If 2016 was the first American election where Twitter became a news leader, what technology will define 2020? Here’s a nomination for twitch.tv, originally a platform where people could watch others play video games but is now morphing into more, an expert recently told me.

Like Chance the Gardener, played by Peter Sellers in "Being There," we Americans “like to watch.” Consider this: a road accident leads to rubber necking and a mile of traffic behind it. Or just ask the recently resigned president of Liberty University, Jerry Fallwell Jr.

What televised sports were for the 20th century, voyeuristic pursuits like watching a gaming celebrity “twitch” their way through an epic match with another leader board climber apparently are for the 21st. The now Amazon-owned (like everything else) platform hosts millions of primarily younger users.

Of course twitch.tv is not political, but think figuratively for a moment. In a first-person shooter game, the player needs have no knowledge of firearms, ballistics or actual combat skills to become good at the game. Now, that virtual first-person shooter gains a fan base that follows gamers all over twitch.tv. What I first learned is that an involuntary reflex is now a prized asset for a gamer who’s good on Twitch.

In the latest Black Ops version of Call of Duty, a popular first-person shooter game, Ronald Reagan appears, invoking players to fight like patriots. The National Review swooned, but The Verge called it incitement to war crimes.

Today, our politics are all about twitch. Donald Trump is a virtuoso of the twitch, just watch him give a speech. His shoulders are also akimbo to the podium, whereas in rhetoric we are taught to have them square.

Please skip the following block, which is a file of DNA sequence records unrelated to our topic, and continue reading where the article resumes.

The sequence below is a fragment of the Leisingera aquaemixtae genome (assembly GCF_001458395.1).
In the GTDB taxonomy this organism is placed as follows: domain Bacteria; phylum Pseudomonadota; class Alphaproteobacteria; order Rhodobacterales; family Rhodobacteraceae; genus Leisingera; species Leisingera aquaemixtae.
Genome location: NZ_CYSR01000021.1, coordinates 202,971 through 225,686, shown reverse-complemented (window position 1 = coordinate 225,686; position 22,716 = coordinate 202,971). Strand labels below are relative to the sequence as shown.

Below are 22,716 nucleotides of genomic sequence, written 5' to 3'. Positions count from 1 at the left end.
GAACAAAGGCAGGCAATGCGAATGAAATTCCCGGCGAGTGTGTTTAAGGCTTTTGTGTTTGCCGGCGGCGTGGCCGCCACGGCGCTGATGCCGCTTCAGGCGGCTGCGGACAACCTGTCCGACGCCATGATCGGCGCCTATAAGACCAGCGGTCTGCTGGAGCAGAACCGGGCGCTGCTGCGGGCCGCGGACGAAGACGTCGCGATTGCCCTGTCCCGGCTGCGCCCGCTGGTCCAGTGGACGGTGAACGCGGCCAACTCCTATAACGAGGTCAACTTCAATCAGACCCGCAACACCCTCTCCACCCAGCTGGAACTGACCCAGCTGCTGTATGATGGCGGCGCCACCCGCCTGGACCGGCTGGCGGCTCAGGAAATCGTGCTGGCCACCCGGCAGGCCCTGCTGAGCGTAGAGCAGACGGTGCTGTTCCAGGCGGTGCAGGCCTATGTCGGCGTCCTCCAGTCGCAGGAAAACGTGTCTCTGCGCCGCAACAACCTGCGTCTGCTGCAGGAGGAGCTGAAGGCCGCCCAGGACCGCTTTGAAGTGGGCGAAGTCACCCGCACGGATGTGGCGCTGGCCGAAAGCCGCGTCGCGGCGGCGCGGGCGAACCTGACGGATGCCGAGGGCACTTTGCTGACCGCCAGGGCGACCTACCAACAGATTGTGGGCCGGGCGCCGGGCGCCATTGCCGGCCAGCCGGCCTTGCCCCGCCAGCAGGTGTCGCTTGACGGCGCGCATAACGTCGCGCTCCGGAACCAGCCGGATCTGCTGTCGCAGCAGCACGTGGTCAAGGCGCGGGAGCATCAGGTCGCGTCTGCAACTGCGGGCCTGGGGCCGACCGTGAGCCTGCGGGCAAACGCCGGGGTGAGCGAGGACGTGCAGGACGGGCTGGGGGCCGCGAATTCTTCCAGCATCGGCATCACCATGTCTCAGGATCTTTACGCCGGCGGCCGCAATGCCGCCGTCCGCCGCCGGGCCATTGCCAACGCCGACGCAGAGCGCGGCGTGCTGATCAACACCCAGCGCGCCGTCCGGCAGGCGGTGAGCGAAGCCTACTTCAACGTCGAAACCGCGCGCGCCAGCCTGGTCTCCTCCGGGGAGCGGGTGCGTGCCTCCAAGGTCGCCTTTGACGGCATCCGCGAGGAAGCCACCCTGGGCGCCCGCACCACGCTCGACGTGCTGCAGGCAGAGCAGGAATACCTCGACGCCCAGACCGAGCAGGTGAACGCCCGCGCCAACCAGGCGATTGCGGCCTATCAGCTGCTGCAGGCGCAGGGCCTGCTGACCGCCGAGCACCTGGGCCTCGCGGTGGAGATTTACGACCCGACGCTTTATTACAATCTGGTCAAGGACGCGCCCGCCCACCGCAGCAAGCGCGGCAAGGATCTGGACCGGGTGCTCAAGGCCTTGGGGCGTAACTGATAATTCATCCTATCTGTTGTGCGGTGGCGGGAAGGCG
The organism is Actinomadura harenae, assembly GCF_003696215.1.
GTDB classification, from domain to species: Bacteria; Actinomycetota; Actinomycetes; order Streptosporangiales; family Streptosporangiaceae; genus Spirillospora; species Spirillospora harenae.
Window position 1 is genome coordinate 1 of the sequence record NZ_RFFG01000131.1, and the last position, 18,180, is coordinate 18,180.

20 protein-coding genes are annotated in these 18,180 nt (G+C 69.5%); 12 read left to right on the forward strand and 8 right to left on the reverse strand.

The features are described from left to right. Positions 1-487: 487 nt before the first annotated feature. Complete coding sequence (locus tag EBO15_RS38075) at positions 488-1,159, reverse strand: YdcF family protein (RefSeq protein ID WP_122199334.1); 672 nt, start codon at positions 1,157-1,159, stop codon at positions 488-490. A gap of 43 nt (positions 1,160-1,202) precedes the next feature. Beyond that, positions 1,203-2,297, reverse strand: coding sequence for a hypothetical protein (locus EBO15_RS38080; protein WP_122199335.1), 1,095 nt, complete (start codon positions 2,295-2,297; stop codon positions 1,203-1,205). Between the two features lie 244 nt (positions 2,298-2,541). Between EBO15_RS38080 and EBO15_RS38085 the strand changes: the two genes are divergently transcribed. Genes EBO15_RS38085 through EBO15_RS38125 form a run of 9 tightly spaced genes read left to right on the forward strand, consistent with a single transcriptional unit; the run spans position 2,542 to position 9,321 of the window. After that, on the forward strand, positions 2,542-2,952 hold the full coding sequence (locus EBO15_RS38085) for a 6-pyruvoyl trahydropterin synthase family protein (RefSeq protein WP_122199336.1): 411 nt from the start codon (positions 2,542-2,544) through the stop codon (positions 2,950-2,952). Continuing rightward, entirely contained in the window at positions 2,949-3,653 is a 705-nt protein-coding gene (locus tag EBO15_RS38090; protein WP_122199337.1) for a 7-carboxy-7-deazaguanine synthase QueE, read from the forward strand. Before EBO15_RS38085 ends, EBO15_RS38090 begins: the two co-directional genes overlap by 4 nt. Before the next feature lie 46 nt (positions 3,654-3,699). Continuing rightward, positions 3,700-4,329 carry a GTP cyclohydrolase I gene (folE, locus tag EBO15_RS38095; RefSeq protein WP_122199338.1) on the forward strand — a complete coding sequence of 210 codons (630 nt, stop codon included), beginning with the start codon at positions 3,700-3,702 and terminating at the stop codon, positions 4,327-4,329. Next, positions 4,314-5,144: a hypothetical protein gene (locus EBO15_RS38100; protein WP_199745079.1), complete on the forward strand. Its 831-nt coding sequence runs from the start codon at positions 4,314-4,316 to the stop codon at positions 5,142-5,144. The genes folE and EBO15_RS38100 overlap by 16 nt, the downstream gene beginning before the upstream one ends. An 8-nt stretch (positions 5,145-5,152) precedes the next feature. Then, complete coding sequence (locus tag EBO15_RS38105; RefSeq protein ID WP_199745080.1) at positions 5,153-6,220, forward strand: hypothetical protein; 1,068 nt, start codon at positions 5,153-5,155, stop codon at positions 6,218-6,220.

A good twitcher anticipates the side-shot because he makes a lot of them. Those who suffer from Trump Derangement Syndrome still twitch whenever the president is referenced, speaks or tweets. The what-about-isms he’s fond of highlighting can cause his supporters to righteously twitch back.

Political communications are now designed to make us twitch. The fundraising emails I receive from Republicans play to my sense of conscientiousness (yes, I know, that’s a separate story), while Democrats try to recruit me into their latest anxiety. Because I know these tricks, I can stop myself before I twitch and quickly delete them. Often, though, we twitch before we think.

But our political reality is worse than twitch.tv because the first person shooter sequences are becoming real, first in Kenosha, Wisconsin, and more recently in Portland, Oregon. Explicitly or implicitly, the political class is cheering, even egging them on, less politely than the audiences on the gaming platform.

In all other contexts, we’re the audience and it’s the polls on the screen. The other day, I got a pop-up ad of Trump and Biden in karate garb, with Trump in mid-flying kick toward Biden to the caption: “Knock him out for good.”

As the presidential race tightens, expect the rhetoric to get even more contentious still. The side that believes “Donald Trump is the bodyguard of Western Civilization” can see itself either in heroic terms or simply as themselves defenders of rights and freedoms under siege.

At the same time, the side that sees Trump as an “aberration” to our nation’s history seeks his removal by any means necessary. These sides are not talking past one another; rather, they are fueling each another.

Four years ago, I was in a central African nation advising one side during a tense stand-off. The leader of the youth wing of the party noticed I was frustrated — I was largely confined to my hotel — and arranged for me to join him and a few of his pals as they traveled the countryside giving speeches.

I soon realized we were in enemy territory, and my hosts were being deliberately provocative. At our fifth stop of the day, a crowd surrounded our car with ill intent. Stupidly, I let go of the door handle to try and take a photo, opening up a whole new level of trouble. The driver snapped to and got us out, but the whole thing was dumb and could have quickly gone the other way.

Now, as the audience, we might reassess how we respond to twitching by politicians who, on either side, want us to be outraged and offended, reviled and redeemed. Will it matter that we know they just want us to twitch, or are we just so ready to get into the game that we oblige them?

Sam Patten is a recovering political consultant who was raised in Knox County and worked for Maine’s last three Republican senators.